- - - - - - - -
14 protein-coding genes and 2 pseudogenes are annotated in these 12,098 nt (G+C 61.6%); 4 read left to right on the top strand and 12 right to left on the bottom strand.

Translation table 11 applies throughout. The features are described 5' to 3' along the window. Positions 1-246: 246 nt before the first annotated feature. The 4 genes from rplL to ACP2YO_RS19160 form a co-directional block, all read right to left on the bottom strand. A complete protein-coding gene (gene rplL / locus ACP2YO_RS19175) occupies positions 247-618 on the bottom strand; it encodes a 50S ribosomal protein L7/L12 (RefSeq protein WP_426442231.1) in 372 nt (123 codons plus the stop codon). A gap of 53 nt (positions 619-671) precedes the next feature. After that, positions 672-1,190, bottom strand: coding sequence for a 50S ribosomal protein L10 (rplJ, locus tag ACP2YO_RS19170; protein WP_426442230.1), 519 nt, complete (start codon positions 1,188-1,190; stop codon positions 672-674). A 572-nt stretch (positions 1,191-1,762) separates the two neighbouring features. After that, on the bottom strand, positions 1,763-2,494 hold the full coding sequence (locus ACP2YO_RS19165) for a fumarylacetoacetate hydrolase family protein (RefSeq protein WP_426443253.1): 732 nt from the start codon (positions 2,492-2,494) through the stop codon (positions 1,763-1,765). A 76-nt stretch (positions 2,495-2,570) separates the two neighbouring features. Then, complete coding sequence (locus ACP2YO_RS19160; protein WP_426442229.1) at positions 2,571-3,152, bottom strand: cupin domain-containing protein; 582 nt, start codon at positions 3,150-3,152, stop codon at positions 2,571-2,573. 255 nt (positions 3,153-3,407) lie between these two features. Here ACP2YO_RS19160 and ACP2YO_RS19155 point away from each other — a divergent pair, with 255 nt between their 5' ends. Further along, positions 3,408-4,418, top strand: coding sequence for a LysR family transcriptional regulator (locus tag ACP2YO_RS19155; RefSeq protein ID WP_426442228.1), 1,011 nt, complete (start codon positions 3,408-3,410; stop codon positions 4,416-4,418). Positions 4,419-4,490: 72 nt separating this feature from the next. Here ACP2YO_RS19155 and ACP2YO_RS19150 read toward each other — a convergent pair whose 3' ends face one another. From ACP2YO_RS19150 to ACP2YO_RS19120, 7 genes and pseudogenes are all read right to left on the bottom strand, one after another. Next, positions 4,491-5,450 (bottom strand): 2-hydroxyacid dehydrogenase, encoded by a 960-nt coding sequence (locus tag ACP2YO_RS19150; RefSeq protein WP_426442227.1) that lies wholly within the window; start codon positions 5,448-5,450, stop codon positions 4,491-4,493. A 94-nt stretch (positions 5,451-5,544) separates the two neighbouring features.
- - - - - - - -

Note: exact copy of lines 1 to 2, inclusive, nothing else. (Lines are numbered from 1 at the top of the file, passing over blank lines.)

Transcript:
14 protein-coding genes and 2 pseudogenes are annotated in these 12,098 nt (G+C 61.6%); 4 read left to right on the top strand and 12 right to left on the bottom strand.

Translation table 11 applies throughout. The features are described 5' to 3' along the window. Positions 1-246: 246 nt before the first annotated feature. The 4 genes from rplL to ACP2YO_RS19160 form a co-directional block, all read right to left on the bottom strand. A complete protein-coding gene (gene rplL / locus ACP2YO_RS19175) occupies positions 247-618 on the bottom strand; it encodes a 50S ribosomal protein L7/L12 (RefSeq protein WP_426442231.1) in 372 nt (123 codons plus the stop codon). A gap of 53 nt (positions 619-671) precedes the next feature. After that, positions 672-1,190, bottom strand: coding sequence for a 50S ribosomal protein L10 (rplJ, locus tag ACP2YO_RS19170; protein WP_426442230.1), 519 nt, complete (start codon positions 1,188-1,190; stop codon positions 672-674). A 572-nt stretch (positions 1,191-1,762) separates the two neighbouring features. After that, on the bottom strand, positions 1,763-2,494 hold the full coding sequence (locus ACP2YO_RS19165) for a fumarylacetoacetate hydrolase family protein (RefSeq protein WP_426443253.1): 732 nt from the start codon (positions 2,492-2,494) through the stop codon (positions 1,763-1,765). A 76-nt stretch (positions 2,495-2,570) separates the two neighbouring features. Then, complete coding sequence (locus ACP2YO_RS19160; protein WP_426442229.1) at positions 2,571-3,152, bottom strand: cupin domain-containing protein; 582 nt, start codon at positions 3,150-3,152, stop codon at positions 2,571-2,573. 255 nt (positions 3,153-3,407) lie between these two features. Here ACP2YO_RS19160 and ACP2YO_RS19155 point away from each other — a divergent pair, with 255 nt between their 5' ends. Further along, positions 3,408-4,418, top strand: coding sequence for a LysR family transcriptional regulator (locus tag ACP2YO_RS19155; RefSeq protein ID WP_426442228.1), 1,011 nt, complete (start codon positions 3,408-3,410; stop codon positions 4,416-4,418). Positions 4,419-4,490: 72 nt separating this feature from the next. Here ACP2YO_RS19155 and ACP2YO_RS19150 read toward each other — a convergent pair whose 3' ends face one another. From ACP2YO_RS19150 to ACP2YO_RS19120, 7 genes and pseudogenes are all read right to left on the bottom strand, one after another. Next, positions 4,491-5,450 (bottom strand): 2-hydroxyacid dehydrogenase, encoded by a 960-nt coding sequence (locus tag ACP2YO_RS19150; RefSeq protein WP_426442227.1) that lies wholly within the window; start codon positions 5,448-5,450, stop codon positions 4,491-4,493. A 94-nt stretch (positions 5,451-5,544) separates the two neighbouring features.